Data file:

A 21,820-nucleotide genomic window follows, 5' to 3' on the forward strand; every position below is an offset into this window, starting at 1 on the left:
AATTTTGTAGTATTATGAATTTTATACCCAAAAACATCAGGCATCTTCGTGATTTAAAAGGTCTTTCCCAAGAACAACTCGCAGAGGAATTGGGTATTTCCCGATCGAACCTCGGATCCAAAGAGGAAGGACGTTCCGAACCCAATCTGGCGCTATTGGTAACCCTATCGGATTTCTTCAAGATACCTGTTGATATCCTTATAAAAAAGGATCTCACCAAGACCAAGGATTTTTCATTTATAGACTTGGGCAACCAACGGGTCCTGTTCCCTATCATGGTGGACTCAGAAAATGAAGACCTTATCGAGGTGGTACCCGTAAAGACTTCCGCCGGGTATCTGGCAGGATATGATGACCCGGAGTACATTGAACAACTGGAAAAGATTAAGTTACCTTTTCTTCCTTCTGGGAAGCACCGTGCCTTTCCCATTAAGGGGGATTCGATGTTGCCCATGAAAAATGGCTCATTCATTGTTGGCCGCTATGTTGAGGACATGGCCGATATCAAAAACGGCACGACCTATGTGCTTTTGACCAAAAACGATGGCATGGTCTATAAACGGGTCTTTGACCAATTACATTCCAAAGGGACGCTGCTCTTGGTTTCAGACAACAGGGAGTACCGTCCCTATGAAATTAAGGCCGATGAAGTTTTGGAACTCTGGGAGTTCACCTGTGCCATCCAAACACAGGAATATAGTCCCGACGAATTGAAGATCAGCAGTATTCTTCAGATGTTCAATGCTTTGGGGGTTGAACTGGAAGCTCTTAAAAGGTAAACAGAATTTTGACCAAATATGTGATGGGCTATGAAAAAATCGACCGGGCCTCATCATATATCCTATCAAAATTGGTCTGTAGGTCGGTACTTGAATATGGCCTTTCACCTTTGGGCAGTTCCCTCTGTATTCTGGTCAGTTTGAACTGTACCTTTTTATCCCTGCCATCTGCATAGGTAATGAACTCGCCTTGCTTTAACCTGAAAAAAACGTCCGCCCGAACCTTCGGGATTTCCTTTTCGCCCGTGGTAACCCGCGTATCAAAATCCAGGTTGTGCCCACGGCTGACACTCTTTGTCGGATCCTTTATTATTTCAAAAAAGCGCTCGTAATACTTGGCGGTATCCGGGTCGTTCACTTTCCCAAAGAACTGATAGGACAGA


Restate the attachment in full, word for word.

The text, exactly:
A 21,820-nucleotide genomic window follows, 5' to 3' on the forward strand; every position below is an offset into this window, starting at 1 on the left:
AATTTTGTAGTATTATGAATTTTATACCCAAAAACATCAGGCATCTTCGTGATTTAAAAGGTCTTTCCCAAGAACAACTCGCAGAGGAATTGGGTATTTCCCGATCGAACCTCGGATCCAAAGAGGAAGGACGTTCCGAACCCAATCTGGCGCTATTGGTAACCCTATCGGATTTCTTCAAGATACCTGTTGATATCCTTATAAAAAAGGATCTCACCAAGACCAAGGATTTTTCATTTATAGACTTGGGCAACCAACGGGTCCTGTTCCCTATCATGGTGGACTCAGAAAATGAAGACCTTATCGAGGTGGTACCCGTAAAGACTTCCGCCGGGTATCTGGCAGGATATGATGACCCGGAGTACATTGAACAACTGGAAAAGATTAAGTTACCTTTTCTTCCTTCTGGGAAGCACCGTGCCTTTCCCATTAAGGGGGATTCGATGTTGCCCATGAAAAATGGCTCATTCATTGTTGGCCGCTATGTTGAGGACATGGCCGATATCAAAAACGGCACGACCTATGTGCTTTTGACCAAAAACGATGGCATGGTCTATAAACGGGTCTTTGACCAATTACATTCCAAAGGGACGCTGCTCTTGGTTTCAGACAACAGGGAGTACCGTCCCTATGAAATTAAGGCCGATGAAGTTTTGGAACTCTGGGAGTTCACCTGTGCCATCCAAACACAGGAATATAGTCCCGACGAATTGAAGATCAGCAGTATTCTTCAGATGTTCAATGCTTTGGGGGTTGAACTGGAAGCTCTTAAAAGGTAAACAGAATTTTGACCAAATATGTGATGGGCTATGAAAAAATCGACCGGGCCTCATCATATATCCTATCAAAATTGGTCTGTAGGTCGGTACTTGAATATGGCCTTTCACCTTTGGGCAGTTCCCTCTGTATTCTGGTCAGTTTGAACTGTACCTTTTTATCCCTGCCATCTGCATAGGTAATGAACTCGCCTTGCTTTAACCTGAAAAAAACGTCCGCCCGAACCTTCGGGATTTCCTTTTCGCCCGTGGTAACCCGCGTATCAAAATCCAGGTTGTGCCCACGGCTGACACTCTTTGTCGGATCCTTTATTATTTCAAAAAAGCGCTCGTAATACTTGGCGGTATCCGGGTCGTTCACTTTCCCAAAGAACTGATAGGACAGA